What types of companies need to seek out Insite’s expertise? I would think the vast majority of businesses don’t really need kidnap protection strategies.
Falkenberg: I disagree with that characterization. I think any business that does any work abroad, sends its employees abroad, has employees that live abroad, or has responsibilities for contractors or subcontractors that operate abroad should be concerned about kidnapping. I also think we’re heading toward a period where companies that have significant operations in Southwestern states like California, Texas, and Arizona all have to be concerned about this.
There are two issues. Obviously, kidnap for ransom is much more prominent abroad than it is within the United States. Obviously firms that  exclusively send their employees to the United Kingdom or Germany have to be concerned less than companies that send employees to Mexico and Ecuador. Any of these countries that have kidnapping operations—Asia, South America, Africa, and the Middle East—have to do this. Vis-á-viś U.S. operations, it is becoming quite clear that the incidents of kidnapping for ransom in the Southwest, principally in areas where there is a lot of Mexican-American gang involvement, is increasing. Today, most of the targets of that type of kidnapping are poor people who have a background similar to the perpetrators. It seems inevitable to us that because ransom rates are so much higher when you start kidnapping wealthier people that that’s going to happen in the United States, in these areas in particular, and that companies that operate there should have a plan in place. I think Chris will tell you the trajectory of a domestic kidnapping in Texas, Arizona, or California is quite different than what it is abroad and far more dangerous.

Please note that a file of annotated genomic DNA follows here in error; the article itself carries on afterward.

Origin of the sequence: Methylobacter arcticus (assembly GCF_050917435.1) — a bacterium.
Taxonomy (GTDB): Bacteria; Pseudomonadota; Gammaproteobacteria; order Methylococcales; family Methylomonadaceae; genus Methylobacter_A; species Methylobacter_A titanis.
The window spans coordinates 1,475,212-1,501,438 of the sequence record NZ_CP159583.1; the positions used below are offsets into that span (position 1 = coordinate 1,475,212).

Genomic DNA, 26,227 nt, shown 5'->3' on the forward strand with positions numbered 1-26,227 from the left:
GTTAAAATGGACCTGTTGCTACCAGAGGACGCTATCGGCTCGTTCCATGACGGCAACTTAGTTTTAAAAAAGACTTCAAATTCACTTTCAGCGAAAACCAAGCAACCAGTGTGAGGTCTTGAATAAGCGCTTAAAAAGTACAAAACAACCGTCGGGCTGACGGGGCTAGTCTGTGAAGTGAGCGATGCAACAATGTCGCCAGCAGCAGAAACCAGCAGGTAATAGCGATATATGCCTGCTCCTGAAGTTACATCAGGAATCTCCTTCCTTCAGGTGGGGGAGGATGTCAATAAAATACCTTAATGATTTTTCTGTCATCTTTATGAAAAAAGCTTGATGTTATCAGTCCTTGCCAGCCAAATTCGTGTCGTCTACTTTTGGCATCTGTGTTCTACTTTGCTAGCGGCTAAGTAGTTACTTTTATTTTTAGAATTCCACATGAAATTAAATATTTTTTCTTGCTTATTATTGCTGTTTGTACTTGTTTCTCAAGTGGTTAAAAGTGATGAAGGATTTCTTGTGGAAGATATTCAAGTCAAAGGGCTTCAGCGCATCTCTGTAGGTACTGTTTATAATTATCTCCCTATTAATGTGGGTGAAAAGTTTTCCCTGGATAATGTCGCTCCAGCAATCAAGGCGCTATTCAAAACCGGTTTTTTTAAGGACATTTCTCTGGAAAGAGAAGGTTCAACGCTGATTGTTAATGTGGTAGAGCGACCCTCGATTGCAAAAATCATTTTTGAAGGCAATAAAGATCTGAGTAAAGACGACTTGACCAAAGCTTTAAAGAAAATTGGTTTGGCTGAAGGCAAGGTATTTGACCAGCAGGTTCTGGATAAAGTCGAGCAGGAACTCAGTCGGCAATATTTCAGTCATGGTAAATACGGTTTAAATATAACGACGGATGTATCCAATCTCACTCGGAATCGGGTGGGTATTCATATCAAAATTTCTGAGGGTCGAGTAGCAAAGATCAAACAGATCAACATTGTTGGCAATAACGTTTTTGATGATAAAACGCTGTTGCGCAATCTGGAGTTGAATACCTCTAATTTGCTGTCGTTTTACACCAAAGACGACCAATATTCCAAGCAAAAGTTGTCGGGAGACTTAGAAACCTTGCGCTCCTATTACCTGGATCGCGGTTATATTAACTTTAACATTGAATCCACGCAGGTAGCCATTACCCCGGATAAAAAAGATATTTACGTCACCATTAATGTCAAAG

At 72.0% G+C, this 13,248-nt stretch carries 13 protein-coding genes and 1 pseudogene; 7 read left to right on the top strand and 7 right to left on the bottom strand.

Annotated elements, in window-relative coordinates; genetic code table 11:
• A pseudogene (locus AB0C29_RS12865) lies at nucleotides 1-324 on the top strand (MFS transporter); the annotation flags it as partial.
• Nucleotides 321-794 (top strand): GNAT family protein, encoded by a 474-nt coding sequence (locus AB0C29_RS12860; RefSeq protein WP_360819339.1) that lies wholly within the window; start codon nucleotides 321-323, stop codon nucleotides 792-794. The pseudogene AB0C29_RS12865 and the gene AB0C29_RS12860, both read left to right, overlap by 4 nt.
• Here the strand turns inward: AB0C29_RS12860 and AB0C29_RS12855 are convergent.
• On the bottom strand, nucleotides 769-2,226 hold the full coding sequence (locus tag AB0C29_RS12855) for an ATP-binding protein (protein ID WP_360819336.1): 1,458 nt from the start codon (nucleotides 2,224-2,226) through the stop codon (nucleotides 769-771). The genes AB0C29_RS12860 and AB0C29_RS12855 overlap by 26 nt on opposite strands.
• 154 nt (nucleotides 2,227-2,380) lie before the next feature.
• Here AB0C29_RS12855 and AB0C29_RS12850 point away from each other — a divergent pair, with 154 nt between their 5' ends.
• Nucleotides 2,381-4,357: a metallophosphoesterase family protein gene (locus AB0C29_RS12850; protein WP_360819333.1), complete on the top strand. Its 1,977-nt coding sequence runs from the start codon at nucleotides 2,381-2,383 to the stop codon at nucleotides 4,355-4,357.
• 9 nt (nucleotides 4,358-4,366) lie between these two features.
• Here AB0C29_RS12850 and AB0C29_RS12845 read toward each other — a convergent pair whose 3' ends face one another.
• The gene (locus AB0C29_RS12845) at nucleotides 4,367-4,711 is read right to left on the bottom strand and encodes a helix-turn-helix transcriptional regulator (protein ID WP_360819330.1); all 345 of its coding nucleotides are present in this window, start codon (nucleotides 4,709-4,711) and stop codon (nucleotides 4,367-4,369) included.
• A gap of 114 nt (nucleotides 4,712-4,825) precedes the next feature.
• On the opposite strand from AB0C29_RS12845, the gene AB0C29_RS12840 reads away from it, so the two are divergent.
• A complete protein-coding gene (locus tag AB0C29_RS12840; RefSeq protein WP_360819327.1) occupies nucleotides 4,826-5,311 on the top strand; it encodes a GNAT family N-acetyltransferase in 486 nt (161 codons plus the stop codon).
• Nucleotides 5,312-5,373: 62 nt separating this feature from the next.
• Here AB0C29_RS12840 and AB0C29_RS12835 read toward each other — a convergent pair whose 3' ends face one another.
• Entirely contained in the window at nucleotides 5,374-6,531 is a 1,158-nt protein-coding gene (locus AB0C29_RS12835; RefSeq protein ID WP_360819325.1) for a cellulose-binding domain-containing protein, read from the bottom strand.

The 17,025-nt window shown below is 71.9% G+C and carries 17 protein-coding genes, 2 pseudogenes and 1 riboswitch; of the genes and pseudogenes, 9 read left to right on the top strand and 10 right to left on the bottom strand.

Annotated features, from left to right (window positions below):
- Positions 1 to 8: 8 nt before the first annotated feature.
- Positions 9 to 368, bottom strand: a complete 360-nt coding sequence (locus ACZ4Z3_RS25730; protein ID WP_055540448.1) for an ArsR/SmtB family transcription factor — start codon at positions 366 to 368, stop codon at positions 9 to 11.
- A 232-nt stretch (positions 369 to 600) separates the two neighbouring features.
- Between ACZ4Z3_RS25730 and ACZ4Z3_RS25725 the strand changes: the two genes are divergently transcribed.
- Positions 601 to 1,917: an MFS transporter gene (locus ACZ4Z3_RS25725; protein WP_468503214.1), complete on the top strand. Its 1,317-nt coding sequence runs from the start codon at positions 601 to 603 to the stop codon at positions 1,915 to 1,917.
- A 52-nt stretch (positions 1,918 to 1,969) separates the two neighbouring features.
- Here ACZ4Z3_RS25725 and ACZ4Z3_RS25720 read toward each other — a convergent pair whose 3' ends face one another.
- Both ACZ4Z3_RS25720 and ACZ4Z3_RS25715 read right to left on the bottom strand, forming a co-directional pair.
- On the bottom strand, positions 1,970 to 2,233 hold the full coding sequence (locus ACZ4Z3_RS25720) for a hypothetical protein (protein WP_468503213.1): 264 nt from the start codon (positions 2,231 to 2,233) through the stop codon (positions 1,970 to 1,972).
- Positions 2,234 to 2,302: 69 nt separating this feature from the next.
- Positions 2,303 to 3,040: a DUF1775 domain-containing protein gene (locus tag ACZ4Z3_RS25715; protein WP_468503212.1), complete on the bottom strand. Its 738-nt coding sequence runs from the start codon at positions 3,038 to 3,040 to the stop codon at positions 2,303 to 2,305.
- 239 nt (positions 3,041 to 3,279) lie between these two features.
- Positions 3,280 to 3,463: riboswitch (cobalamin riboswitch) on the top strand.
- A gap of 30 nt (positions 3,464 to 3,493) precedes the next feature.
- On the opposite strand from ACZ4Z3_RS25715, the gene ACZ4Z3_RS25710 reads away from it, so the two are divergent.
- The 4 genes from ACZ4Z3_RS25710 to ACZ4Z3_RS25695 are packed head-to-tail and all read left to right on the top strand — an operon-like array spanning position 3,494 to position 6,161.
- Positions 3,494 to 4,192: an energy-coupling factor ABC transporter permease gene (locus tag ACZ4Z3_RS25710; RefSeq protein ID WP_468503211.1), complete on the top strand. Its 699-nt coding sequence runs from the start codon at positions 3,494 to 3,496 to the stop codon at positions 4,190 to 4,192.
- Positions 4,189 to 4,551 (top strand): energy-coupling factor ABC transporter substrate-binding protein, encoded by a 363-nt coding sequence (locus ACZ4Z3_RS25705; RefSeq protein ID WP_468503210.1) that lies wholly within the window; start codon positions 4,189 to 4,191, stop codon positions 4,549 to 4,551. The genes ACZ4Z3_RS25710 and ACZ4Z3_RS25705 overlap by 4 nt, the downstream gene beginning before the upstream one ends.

Is the divide between kidnapping for money and kidnapping to kill?
Voss: In a domestic U.S. kidnapping, the kidnappers know that there’s a higher likelihood that they’re going to be caught, which makes the victim a liability. And the victim is the best witness against the kidnappers. Because of the penalties in the U.S. for kidnapping—they’re not only going to get caught but the law is going to be enforced. They are going to do life in prison, if not potentially face the death penalty. Therefore they must get rid of that key witness. Internationally, kidnappers are not faced with those kinds of penalties, so the witness is not that much of a liability and that’s the principal difference. They can let a witness be ransomed out internationally and be quite comfortable that more than likely that witness is not going to testify against them, so the victim is no longer a threat.